What is particularly reprehensible about the terrorist’s actions is their choice to target and kill unarmed Jewish travellers, a rabbi and his wife. This choice was not accidental, these people were targetted because of their religious affiliation and their ethnic origins. The anti-semitic edge of contemporary Islamic Fundamentalism has nothing whatsoever to do with any opposition to the oppressive policies and practices of the state of Israel towards Palestinians. Targetting Jews (who may or may not be Israeli) or individuals who happen to be Israeli in a house of Jewish worship in Mumbai for the actions of the State of Israel is not unlike attacking Carribean Hindus and Hindu Indians at a Hindu temple in Trinidad for real or imagined misdemeanours of the Republic of India. It would be similar to attacking ordinary Indian, Pakistani or Somali Muslims and Iraqis in retribution for the offences committed by the erstwhile Ba’athist government of Iraq on Kurds. The Israeli government treats Palestinians in occupied Palestine a shade better than Saddam Hussain’s Iraq treated Kurds (settlements in Gaza and the West Bank, though they have no doubt borne the brunt of Israeli state terror, have not to my knowledge been gassed by chemical weapons). Islamic fundamentalist anti-Semitism is as much an abomination as Hindu, Christian or Jewish Fundamentalist or secular Islamophobia anywhere in the world.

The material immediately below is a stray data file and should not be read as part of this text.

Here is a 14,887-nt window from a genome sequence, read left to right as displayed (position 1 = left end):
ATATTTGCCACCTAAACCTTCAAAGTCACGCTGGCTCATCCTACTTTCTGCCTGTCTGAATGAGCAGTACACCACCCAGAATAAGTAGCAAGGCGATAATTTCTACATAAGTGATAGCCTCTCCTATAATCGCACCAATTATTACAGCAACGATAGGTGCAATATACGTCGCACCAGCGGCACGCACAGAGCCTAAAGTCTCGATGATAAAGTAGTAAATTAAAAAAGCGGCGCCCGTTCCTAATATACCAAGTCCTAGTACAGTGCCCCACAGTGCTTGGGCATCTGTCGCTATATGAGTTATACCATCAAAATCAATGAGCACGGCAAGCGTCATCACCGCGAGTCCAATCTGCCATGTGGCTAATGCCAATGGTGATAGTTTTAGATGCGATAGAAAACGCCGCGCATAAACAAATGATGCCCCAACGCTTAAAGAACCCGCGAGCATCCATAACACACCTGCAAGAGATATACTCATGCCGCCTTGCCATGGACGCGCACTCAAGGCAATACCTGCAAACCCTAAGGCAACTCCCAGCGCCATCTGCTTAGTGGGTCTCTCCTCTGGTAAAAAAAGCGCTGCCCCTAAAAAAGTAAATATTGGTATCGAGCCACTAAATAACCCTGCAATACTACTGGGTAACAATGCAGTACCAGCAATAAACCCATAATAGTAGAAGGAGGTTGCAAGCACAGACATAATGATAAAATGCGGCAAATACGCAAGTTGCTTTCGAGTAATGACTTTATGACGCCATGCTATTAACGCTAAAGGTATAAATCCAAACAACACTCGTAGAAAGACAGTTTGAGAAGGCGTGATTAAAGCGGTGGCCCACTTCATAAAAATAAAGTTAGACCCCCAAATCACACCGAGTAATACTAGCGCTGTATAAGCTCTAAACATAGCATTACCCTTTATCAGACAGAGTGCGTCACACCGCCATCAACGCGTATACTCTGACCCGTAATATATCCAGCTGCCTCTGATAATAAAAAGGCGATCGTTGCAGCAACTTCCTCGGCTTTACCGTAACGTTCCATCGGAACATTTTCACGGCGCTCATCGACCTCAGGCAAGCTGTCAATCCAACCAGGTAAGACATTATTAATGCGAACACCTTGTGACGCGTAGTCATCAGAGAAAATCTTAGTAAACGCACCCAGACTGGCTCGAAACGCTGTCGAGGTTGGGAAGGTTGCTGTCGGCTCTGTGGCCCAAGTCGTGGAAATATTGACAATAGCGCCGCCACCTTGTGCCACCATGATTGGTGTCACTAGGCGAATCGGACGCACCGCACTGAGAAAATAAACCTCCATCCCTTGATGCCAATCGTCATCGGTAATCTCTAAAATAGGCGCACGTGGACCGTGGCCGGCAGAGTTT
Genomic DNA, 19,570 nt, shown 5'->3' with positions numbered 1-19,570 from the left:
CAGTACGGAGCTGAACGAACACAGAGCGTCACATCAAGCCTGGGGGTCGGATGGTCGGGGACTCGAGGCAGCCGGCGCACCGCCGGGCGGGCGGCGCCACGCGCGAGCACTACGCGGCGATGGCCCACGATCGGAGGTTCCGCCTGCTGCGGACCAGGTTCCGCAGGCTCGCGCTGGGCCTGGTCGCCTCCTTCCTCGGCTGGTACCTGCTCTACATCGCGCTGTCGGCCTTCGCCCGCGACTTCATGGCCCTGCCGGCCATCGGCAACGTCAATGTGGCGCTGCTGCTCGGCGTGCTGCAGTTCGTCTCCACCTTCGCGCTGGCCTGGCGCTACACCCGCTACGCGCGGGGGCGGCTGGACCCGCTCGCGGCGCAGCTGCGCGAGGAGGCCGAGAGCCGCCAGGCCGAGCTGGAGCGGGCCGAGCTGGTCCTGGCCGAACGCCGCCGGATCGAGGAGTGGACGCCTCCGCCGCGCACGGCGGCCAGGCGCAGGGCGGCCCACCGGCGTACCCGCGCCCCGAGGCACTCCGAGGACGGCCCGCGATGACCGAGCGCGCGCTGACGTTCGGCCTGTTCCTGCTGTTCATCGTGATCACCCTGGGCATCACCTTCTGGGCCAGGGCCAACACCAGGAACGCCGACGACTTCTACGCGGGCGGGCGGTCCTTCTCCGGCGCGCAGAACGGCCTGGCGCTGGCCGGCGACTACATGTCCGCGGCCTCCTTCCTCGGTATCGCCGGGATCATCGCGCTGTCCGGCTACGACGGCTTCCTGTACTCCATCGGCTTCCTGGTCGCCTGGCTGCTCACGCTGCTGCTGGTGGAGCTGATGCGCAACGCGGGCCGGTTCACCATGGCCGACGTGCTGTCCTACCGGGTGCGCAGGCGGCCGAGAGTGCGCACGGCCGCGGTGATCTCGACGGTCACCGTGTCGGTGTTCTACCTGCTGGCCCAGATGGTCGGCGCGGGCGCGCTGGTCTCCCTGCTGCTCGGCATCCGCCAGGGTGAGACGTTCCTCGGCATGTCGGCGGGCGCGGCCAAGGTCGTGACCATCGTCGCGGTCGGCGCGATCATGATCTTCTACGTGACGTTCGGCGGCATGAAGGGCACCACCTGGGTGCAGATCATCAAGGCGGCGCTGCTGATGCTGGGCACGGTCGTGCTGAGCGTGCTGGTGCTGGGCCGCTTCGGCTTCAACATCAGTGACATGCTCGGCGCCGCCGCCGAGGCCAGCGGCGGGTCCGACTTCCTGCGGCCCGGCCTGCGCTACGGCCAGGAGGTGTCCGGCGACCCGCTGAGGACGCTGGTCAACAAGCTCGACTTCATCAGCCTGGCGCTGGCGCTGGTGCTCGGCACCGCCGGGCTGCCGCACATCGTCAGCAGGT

A military adventure into Pakistani held territory by Indian forces at this current juncture can be nothing short of a disaster, It risks taking South Asia and the world to the precipice of a nuclear conflict. It has been pointed out by some idiots on television that the United States is apparently safer today for having sent troops to fight into Afghanistan and Iraq. The truth is, the United States has made the world and Americans (and their allies) a great deal more unsafe , and a great deal more vulnerable to terrorism, by the conduct of its wars in Iraq and Afghanistan. The incidence of terrorism worldwide has increased due to its intervention, and even the attacks on Bombay can in a sense be seen as ricocheting off the mess in Iraq and Afghanistan. The deliberate targeting of British and American individuals by the terrorists in Bombay last week demonstrates how unsafe it is to be seen carrying a British or an American passport today. If India is to be pulled headlong into conflict with Pakistan as a result of the fall out of the attacks on Bombay, the world will automatically and immediately become a far more unsafe place. There will be more, not less terrorism for us all to deal with.